Starring: Crispin Glover, R. Lee Ermey
Director: Glen Morgan
Rats aren't going to scare me. They never have. They didn't when I saw the film "Rats," and they never will later in my life. This still holds true even after seeing the creepy trailer for the new Rob Zombie horror flick. "Willard" is a remake of the 1971 film that was a hybrid between comedy and horror, but unfortunately for director Glen Morgan, he can't seem to choose which genre he prefers.
Willard (Crispin Glover) is a single, anti-social reject who still lives with his mother, working in a low-end job at his dead father's business under Frank Martin (R. Lee Ermey), a tyrant boss who gives him nothing but hell everyday. Not a good combination when you're looking for some friends, unless of course you've chosen to befriend a horde of rats, which the demented Willard does.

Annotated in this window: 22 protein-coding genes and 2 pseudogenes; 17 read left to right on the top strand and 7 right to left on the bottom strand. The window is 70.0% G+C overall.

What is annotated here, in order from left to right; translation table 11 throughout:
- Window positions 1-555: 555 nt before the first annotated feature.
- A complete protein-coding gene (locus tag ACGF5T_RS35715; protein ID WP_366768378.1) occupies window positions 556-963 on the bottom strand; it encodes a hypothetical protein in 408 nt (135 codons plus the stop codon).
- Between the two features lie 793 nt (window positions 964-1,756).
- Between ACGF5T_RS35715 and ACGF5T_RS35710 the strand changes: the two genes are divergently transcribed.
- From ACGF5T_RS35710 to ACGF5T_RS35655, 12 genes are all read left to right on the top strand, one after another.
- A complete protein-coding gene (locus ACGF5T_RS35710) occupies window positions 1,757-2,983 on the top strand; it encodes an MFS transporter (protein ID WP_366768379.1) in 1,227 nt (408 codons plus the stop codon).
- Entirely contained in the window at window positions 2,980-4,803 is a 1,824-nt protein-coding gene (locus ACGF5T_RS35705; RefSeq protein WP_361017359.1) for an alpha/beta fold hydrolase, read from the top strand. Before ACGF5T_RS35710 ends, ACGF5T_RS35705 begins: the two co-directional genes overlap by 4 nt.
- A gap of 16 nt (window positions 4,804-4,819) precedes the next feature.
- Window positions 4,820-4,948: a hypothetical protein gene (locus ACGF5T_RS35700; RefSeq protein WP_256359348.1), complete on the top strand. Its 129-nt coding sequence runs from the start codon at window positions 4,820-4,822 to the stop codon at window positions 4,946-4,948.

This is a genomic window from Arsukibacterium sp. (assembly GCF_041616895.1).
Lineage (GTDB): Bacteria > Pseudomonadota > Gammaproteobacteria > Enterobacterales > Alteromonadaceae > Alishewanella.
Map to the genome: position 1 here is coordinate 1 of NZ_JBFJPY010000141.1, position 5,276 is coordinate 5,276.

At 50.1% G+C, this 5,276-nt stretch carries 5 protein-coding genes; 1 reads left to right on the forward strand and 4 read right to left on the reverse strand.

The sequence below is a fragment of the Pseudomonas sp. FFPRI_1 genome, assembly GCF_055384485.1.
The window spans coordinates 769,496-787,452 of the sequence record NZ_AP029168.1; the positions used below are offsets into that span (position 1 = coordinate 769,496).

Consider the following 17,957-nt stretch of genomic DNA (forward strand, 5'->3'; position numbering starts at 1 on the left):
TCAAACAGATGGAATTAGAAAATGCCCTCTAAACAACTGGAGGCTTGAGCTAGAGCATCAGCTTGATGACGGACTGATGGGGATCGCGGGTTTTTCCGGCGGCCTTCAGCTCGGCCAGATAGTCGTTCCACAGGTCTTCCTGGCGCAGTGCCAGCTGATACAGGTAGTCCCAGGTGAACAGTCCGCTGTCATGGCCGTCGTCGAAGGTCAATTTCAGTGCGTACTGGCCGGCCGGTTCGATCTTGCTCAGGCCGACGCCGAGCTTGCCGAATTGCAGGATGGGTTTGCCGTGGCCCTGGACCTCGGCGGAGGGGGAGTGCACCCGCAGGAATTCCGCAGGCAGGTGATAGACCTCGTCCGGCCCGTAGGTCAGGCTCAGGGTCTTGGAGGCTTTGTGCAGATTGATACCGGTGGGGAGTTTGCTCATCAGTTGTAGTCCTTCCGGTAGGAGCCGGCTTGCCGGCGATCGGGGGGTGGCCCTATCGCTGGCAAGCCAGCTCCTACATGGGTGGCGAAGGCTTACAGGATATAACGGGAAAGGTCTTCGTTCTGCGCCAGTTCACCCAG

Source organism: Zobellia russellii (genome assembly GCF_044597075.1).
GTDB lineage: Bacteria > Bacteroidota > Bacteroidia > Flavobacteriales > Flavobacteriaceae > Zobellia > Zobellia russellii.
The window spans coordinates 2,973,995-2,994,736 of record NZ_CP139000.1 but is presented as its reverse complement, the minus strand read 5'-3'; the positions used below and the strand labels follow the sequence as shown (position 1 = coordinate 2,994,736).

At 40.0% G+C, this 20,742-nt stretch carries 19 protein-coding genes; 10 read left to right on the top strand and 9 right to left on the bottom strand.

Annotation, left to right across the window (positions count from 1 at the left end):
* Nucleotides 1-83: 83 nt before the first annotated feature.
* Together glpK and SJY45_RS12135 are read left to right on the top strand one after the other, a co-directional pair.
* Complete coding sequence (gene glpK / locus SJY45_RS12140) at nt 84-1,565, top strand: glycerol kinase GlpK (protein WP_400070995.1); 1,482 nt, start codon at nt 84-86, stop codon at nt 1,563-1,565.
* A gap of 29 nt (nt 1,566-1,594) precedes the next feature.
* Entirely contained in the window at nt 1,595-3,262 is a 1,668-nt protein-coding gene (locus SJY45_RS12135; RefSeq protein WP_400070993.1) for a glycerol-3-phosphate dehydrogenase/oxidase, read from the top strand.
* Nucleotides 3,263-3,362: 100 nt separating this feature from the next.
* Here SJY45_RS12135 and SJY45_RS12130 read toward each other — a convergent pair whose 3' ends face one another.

After losing his job, Willard's sense of self-control snaps and he unleashes his army of rats on all the people that tore down his life. The problem is, we only get to see the rats in action once, which stands as one of the many problems with the film. Instead of creating some great blood and gore to make up for its lame plot, "Willard" has just one climatic scene between Willard's rats and Martin, a disappointing lack of action.
In fact, about the only smart decision in making this movie was the casting of Crispin Glover, best known as the father of Marty McFly in the "Back to the Future" trilogy and his comeback as the "creepy, tall man" from "Charlie's Angels." Glover's amazing ability to portray the misfit persona does wonders for the film, giving the audience at least one positive thing to watch while he trains his horribly computer-generated army of rats.
While the idea behind "Willard" isn't completely stupid, it's very hard to watch a man talk to rats for 90 minutes. In fact, this is one of the first films that very nearly made the temptation to leave too overwhelming for me to wait for any real action to occur. Unless you're a huge horror fan and can take even the worst of what the genre has to offer, wait for this one hit the video. Watching Crispin Glover at his best is arguably worth the rental fee, but that's about it.